Changes in our skin as we age are inevitable, including loss of moisture, changes in…
Since March 2020, most of us have been glued to our screens more than ever. Working from home, using Zoom for meetings with colleagues, contacting friends and family via FaceTime. It all adds up to keep us attached to our screens for a tremendous amount of each day.
Our laptops, tablets, phones and even our LED light bulbs are all additional sources of blue light prevalent in our everyday lives, and staying indoors and living online isn’t exactly reducing our exposure to it.
But you’ve probably already heard all about the perils of blue light and how it affects your sleep and your eyesight.
Actually, it doesn’t stop there. Though there’s less science on the topic than perhaps there should be, most who have studied its effects will agree that there are dangers to blue light exposure, including damage to your skin. To know how to avoid such dangers, it’s important to first understand what it is.
What is blue light?
High-energy visible (HEV) light, more commonly known as blue light, is a minor component of ordinary white light. That is, the light that comes from the sun, from most light sources and of course, our computer and device screens.
Blue light differs from ultraviolet (UV) light, which is often purported to be the most dangerous type of light, though they can often come from the same source. The reason we’re so aware of blue light as a society, is that blue light is an energetic visible light. Far more energetic than other types, in fact.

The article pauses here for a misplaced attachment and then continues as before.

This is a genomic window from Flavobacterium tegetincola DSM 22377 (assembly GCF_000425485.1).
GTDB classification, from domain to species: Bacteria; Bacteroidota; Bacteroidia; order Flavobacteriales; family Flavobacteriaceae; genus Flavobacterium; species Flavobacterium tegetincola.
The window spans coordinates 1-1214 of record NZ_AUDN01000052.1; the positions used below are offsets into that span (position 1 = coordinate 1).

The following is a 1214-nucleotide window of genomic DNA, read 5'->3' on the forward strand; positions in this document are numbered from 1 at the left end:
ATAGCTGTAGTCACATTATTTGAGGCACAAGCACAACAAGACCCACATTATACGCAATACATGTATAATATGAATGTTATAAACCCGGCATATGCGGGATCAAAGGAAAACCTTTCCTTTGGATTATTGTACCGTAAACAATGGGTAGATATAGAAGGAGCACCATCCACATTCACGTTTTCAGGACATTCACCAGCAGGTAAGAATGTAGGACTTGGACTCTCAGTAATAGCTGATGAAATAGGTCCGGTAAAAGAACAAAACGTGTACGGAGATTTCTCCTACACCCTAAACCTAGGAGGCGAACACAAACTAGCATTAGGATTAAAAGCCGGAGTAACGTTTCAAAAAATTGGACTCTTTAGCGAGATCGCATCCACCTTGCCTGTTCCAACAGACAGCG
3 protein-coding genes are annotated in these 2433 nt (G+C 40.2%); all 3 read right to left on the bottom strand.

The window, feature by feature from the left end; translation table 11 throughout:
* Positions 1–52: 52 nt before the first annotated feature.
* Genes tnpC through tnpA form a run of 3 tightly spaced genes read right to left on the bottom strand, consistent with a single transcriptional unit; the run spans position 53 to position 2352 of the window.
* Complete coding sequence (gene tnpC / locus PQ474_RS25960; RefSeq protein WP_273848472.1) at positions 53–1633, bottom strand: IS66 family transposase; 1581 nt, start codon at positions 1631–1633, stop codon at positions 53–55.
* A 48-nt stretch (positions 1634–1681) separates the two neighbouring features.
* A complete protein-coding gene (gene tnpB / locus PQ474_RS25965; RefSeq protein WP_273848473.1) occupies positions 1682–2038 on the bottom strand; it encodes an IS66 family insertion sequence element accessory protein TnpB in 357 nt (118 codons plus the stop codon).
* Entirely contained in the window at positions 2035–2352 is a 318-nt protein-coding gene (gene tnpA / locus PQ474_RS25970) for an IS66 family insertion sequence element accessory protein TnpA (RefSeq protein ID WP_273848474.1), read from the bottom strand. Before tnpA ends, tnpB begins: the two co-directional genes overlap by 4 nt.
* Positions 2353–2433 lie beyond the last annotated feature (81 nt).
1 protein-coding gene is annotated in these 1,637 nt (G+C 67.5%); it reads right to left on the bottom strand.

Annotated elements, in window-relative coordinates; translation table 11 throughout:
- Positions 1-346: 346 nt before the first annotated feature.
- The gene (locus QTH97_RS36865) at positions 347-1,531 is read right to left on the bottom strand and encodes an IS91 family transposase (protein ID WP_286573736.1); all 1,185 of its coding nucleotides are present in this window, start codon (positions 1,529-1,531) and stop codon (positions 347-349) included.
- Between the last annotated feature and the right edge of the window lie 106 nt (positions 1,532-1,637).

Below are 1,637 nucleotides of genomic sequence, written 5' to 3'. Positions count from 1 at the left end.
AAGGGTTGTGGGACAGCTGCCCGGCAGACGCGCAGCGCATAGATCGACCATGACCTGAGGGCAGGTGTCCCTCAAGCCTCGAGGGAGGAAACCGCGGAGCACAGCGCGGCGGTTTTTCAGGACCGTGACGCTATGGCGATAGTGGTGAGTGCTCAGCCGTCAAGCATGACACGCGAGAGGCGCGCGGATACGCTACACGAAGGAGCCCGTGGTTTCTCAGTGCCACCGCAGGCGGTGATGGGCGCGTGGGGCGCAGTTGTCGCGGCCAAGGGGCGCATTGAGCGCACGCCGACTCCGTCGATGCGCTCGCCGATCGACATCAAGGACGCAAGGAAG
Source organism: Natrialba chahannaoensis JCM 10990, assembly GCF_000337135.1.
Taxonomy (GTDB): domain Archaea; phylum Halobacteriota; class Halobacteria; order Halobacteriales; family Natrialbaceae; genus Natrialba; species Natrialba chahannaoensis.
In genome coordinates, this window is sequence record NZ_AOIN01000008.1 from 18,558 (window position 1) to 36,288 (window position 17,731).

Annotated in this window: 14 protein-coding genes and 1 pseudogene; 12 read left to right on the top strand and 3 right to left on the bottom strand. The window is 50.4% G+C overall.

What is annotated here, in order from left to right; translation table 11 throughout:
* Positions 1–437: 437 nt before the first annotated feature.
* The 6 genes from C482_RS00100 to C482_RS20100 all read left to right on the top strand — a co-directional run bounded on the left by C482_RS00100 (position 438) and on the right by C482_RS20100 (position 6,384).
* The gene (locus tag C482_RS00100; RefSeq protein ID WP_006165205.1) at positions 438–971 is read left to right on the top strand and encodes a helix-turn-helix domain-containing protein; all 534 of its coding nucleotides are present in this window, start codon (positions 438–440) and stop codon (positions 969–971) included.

As such, it can have more of a biological effect on us – particularly the parts of our bodies that most frequently come into contact with it. The eyes, and the skin (most notably the face).
Proximity is a factor with blue light exposure, though. You’ll come into contact with less blue light from your computer screen than from your phone, as it tends to be further away. It also follows that you’ll get less from a television than you will from your laptop. Again, because we take distance into account.
How does blue light affect me?
The most commonly reported danger of exposure to blue light is eye strain. Blue light can cause damage to the retina of your eye and the inner lining at the back of our eye, which can lead to degeneration and sometimes even loss of vision.
But it’s not just your eyes that blue light affects.
Exposure to blue light can cause your skin to age prematurely by causing inflammation and unstable oxygen molecules (free radicals) when the flavin in our skin absorbs blue light. The light eventually breaks down the healthy collagen in our skin, and the result of this is sun damage, age spots, sagging skin, wrinkles and occasionally even cancer.
For those with darker skin tones, this can be even more of a problem. Studies have shown blue light causes hyperpigmentation in medium to darker-skinned people, where it has little effect on those with lighter skin.
Some studies have shown that blue light from the sun penetrates the skin far deeper than UV rays do. Which isn’t ideal when we consider how much more time we’ve spent as a nation in front of screens this last year. But the research is still limited, and experts have conducted much of the work on blue light with natural sunlight, rather than the artificial light we’re exposing ourselves to.